Ecuador has cancelled whistleblower Edward Snowden's travel pass, apparently due to concerns about the influence of Julian Assange.
The pass, which would have allowed Snowden safe passage into Ecuador, was publicly revoked by the country's president Rafael Correa, who claimed any such document was invalid.
It is believed the pass was issued by Fidel Narvaez, a consul at Ecuador's London embassy, where Assange is currently taking refuge. Narvaez has previously said he is close with the Wikileaks founder.
Explaining his decision to revoke the document, Correa said he doubted it had even been issued. Even if it had, "the person who issued it will be totally without authority and [the document] would have no validity."
Correa also said that Snowden's situation is "complex", and insisted the NSA whistleblower would have to arrive on Ecuadorean soil before any request for asylum could be processed.
However, documents seen by the Wall Street Journal suggest the influence of Assange was, in fact, the key factor in Correa's decision.
One document suggested that Assange had offered the Ecuadorian government advice on how to handle the PR fall-out from Snowden. A subsequent note from Ecuador's ambassador to the US, Nathalie Cely, to presidential spokesman Fernando Alvarado indicated this advice was not well-received.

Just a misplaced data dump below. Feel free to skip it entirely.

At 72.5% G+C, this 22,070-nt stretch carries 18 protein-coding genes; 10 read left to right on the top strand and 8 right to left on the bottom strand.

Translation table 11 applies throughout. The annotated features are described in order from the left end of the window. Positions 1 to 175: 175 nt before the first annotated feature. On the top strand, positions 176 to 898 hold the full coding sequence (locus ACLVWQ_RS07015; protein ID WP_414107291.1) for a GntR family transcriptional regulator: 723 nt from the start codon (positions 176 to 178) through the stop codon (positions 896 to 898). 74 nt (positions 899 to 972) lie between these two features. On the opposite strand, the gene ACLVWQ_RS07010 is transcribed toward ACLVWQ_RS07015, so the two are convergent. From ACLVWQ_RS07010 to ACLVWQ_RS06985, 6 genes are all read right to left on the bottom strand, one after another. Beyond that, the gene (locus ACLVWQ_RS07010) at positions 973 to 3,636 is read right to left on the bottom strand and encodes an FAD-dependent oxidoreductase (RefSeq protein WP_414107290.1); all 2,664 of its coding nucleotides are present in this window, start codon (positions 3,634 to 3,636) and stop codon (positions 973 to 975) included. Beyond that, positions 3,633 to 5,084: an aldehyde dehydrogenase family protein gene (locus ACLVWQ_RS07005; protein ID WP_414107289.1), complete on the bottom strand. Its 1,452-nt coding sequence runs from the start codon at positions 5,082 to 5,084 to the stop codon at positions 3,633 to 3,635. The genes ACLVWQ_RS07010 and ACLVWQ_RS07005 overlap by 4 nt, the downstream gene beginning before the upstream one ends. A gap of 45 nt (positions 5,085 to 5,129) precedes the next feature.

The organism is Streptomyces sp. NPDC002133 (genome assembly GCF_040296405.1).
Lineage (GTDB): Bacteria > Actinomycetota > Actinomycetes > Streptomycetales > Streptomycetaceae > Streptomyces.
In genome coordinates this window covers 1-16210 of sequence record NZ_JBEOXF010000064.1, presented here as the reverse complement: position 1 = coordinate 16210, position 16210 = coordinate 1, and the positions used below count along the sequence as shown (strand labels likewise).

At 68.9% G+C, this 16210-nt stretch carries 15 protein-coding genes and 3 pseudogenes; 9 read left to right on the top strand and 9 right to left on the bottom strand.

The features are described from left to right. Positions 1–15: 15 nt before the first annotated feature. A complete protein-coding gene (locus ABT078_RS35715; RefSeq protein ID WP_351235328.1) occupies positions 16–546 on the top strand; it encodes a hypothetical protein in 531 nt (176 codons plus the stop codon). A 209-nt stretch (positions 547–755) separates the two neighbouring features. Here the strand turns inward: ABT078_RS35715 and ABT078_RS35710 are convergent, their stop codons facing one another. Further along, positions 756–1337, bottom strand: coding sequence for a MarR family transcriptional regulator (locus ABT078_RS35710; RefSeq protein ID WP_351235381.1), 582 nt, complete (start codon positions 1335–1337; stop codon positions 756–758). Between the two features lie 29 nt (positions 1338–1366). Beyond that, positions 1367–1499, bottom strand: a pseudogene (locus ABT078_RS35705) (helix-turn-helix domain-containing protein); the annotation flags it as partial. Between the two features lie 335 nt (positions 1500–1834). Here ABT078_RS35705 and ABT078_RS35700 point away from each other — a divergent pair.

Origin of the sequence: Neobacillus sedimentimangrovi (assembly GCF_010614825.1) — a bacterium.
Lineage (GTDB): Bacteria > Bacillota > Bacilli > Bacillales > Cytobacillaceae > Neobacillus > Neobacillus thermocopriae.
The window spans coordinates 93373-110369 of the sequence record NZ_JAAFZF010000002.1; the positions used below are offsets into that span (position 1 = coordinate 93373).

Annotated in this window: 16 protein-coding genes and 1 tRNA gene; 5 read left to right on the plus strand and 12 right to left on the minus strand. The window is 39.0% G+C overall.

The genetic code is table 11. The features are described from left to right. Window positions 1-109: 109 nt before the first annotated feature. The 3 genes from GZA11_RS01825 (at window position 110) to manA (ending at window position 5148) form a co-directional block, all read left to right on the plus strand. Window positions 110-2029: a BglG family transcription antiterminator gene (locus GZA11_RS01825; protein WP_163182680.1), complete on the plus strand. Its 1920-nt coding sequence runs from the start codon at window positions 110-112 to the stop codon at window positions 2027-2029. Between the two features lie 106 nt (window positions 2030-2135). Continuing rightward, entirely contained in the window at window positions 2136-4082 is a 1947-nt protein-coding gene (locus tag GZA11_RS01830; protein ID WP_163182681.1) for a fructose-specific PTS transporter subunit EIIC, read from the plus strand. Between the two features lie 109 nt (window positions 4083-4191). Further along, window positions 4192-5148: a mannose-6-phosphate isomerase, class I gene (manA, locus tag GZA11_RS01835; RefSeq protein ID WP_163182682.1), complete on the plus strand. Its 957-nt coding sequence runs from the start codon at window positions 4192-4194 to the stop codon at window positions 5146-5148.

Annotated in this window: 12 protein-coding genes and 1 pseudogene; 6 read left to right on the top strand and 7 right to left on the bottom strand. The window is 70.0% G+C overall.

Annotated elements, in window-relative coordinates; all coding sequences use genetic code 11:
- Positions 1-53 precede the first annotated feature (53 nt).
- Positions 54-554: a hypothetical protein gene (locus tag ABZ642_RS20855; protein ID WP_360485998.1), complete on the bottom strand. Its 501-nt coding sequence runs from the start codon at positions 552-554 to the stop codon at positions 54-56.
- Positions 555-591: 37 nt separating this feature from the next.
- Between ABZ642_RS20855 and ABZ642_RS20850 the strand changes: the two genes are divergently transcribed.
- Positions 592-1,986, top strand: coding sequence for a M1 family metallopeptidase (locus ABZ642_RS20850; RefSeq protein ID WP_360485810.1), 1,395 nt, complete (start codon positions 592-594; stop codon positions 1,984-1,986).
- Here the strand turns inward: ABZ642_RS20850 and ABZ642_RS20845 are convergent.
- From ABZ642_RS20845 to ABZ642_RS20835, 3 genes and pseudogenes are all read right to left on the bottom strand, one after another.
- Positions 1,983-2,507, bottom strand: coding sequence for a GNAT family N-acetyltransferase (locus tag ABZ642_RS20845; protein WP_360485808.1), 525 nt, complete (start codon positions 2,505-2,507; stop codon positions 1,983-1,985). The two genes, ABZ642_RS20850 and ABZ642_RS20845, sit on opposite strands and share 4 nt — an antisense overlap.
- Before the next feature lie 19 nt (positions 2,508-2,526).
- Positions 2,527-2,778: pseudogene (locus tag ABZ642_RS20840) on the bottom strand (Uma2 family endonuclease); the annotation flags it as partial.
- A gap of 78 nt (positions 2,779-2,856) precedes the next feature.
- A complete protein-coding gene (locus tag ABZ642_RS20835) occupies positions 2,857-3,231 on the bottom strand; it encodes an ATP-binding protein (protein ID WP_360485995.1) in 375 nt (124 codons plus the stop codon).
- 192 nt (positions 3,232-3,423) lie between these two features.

"I suggest talking to Assange to better control the communications," Cely wrote. "From outside...[Assange] appears to be running the show. "
According to one of Ecuador's senior foreign diplomats, interviewed by the Guardian earlier this week, Assange's behaviour has caused consternation among some members of the government, who believe he is using the Snowden affair to enhance his personal reputation.
Holed up in Moscow
It had been reported that Snowden would attempt to travel to Ecuador from Moscow's Sheremetyevo airport, where he is believed to be hiding from US law enforcement agencies.
The 30-year-old is charged with theft of US government property, unauthorised communication of national defence information and wilful communication of classified communications intelligence.
He revealed to the Guardian and the Washington Post details of a secret government surveillance programme called Prism which he obtained while working as a contractor for the National Security Agency (NSA).
Snowden's father, Lonnie, has said his son may be open to return to the US, albeit under certain conditions, including no detention before trial and no gag order.
"I love him. I would like to have the opportunity to communicate with him," Snowden Sr said.
"At this point I don't feel that he's committed treason. He has in fact broken US law, in a sense that he has released classified information.
"If folks want to classify him as a traitor, in fact he has betrayed his government. But I don't believe that he's betrayed the people of the United States."